Levels of fecal glucocorticoid metabolites do not reflect environmental contrasts across islands in black-tailed deer (Odocoileus hemionus sitkensis) populations

Authors: Le Saout, Soizic; Massouh, Marlène; Martin, Jean-Louis; Presseault-Gauvin, Hélène; Poilvé, Eva; Côté, Steeve D.; Picot, Denis; Verheyden, Hélène
Abstract: Animals face stressful situations to which they can respond by mounting a physiological response. Few studies have compared the relative effects of two or more stressors on this response. We compared how low food abundance and hunting affected levels of fecal glucocorticoid metabolites (FGM), an indicator of stress, in Sitka black-tailed deer (Odocoileus hemionus sitkensis) on the Haida Gwaii archipelago (Canada). We monitored monthly FGM levels over a year on three islands: on two, there was no hunting but deer were exposed to increased risk of severe food depletion; and on one, deer had access to abundant food but were exposed to a few days of hunting each year. Based on the context of the study, we tentatively predicted that FGM levels would be higher in low food abundance/safe islands. We also predicted that FGM levels would be higher in winter when food is rarer, particularly in low food abundance/safe islands. The three deer populations presented similar average FGM levels and seasonal variations. Our predictions were therefore not supported. Our results rather suggested that environmental contrasts, perceived by us as large (increased risk of starvation on ELI and Kunga islands) or associated with differences in animal behavior (human avoidance on Reef island), did not lead to increased stress responses. We discuss plausible explanations, including the down-regulation of the stress response in depleted environments and the lack of stress response to low hunting pressure when behavioral responses to risk are unlikely to be costly.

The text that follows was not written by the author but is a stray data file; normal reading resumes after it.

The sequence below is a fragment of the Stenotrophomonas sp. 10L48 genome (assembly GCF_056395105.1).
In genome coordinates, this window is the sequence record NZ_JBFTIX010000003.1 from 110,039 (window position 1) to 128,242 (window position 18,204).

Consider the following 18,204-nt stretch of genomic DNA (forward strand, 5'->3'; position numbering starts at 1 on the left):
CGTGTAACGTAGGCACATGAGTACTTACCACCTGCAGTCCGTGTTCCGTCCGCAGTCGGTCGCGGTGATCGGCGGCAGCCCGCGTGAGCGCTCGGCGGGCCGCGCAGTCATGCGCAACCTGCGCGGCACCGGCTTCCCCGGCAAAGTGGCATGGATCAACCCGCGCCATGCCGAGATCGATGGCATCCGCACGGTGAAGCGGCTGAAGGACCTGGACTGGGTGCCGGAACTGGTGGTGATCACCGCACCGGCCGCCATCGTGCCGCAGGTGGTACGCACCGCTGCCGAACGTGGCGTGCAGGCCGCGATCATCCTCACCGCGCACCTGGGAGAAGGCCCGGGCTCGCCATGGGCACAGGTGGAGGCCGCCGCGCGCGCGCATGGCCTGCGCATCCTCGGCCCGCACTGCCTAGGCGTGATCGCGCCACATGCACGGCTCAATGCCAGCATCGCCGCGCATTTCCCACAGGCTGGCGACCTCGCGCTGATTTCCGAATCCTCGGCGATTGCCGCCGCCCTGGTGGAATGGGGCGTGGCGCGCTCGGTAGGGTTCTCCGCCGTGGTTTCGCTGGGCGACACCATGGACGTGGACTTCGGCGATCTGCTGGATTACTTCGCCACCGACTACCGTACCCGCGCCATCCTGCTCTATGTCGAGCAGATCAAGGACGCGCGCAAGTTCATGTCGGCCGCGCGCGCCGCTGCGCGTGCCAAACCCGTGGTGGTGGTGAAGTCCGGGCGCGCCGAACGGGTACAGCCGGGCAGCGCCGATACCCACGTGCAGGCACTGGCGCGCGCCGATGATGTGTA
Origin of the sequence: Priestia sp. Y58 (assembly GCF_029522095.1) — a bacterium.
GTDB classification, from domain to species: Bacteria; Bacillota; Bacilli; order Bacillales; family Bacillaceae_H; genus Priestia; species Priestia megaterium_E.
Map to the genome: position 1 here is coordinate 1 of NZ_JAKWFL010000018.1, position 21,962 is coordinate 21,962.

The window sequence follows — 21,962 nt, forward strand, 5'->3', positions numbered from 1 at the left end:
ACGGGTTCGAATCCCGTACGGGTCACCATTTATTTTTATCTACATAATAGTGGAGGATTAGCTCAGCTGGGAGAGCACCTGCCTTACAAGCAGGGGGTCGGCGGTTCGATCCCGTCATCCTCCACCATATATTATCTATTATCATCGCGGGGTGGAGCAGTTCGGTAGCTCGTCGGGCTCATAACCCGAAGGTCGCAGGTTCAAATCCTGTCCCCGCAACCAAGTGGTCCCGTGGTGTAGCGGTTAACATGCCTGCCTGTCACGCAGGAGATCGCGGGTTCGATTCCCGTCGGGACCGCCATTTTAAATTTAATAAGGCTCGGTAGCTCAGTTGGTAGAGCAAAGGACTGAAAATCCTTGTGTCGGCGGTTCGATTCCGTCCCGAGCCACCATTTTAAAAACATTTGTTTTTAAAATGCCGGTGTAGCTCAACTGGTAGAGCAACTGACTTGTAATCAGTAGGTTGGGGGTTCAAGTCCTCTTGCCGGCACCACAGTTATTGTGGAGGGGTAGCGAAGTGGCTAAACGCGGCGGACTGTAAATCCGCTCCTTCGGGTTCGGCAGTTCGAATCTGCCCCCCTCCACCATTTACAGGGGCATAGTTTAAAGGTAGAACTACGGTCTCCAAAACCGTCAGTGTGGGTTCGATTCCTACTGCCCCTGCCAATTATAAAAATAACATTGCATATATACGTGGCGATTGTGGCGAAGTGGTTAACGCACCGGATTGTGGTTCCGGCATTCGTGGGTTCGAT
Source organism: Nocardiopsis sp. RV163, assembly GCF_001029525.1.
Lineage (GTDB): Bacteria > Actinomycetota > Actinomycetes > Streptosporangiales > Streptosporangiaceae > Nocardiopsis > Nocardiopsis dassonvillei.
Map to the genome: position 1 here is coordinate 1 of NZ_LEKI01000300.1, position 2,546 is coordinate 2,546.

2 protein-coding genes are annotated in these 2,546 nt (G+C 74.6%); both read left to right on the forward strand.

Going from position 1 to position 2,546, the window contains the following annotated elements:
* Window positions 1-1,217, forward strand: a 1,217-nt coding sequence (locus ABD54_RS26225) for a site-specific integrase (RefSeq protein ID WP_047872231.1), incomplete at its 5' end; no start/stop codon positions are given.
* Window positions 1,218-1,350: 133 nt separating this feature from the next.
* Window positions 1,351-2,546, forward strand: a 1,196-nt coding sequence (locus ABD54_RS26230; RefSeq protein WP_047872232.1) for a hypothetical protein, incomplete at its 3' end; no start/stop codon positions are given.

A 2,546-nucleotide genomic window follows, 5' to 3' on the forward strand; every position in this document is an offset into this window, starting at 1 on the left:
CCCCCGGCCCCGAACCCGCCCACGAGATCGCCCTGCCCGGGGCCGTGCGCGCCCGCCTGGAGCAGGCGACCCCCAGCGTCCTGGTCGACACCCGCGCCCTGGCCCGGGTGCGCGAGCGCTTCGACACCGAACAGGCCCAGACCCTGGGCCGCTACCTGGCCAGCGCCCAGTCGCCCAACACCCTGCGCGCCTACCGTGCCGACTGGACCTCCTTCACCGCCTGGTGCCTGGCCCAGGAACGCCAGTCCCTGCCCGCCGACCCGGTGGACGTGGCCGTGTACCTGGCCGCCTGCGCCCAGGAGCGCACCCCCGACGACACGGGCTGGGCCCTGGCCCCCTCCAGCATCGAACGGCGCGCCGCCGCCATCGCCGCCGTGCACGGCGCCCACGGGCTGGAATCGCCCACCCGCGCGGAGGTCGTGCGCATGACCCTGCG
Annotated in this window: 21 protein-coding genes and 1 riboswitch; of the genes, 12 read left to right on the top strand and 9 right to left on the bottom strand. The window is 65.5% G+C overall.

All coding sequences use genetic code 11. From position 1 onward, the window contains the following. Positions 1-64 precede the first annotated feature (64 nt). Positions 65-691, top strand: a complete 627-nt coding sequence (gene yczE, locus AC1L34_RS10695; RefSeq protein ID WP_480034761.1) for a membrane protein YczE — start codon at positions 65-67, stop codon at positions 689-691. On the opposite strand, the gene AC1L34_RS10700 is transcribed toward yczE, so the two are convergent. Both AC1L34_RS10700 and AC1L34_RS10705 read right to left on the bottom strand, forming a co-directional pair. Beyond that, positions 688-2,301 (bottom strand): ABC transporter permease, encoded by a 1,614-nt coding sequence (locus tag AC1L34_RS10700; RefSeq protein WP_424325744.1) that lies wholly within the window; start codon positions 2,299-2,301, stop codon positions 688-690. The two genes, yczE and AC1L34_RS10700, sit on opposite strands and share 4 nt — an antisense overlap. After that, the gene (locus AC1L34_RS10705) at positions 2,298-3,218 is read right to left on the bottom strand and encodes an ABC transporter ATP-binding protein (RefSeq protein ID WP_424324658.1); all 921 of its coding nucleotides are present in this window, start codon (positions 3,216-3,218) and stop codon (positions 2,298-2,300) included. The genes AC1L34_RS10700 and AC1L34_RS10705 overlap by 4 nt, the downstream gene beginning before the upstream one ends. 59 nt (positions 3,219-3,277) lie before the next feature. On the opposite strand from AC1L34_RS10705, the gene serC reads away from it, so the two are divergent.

Document Type: Article de recherche
Issue Date: 30 August 2016
Open Access Date: Restricted access
Document version: VoR
Permalink: http://hdl.handle.net/20.500.11794/13706
This document was published in: Mammal Research, Vol. 61 (4), 391–398 (2016)
https://doi.org/10.1007/s13364-016-0294-9
Springer
Alternative version: 10.1007/s13364-016-0294-9
Collection:Articles publiés dans des revues avec comité de lecture

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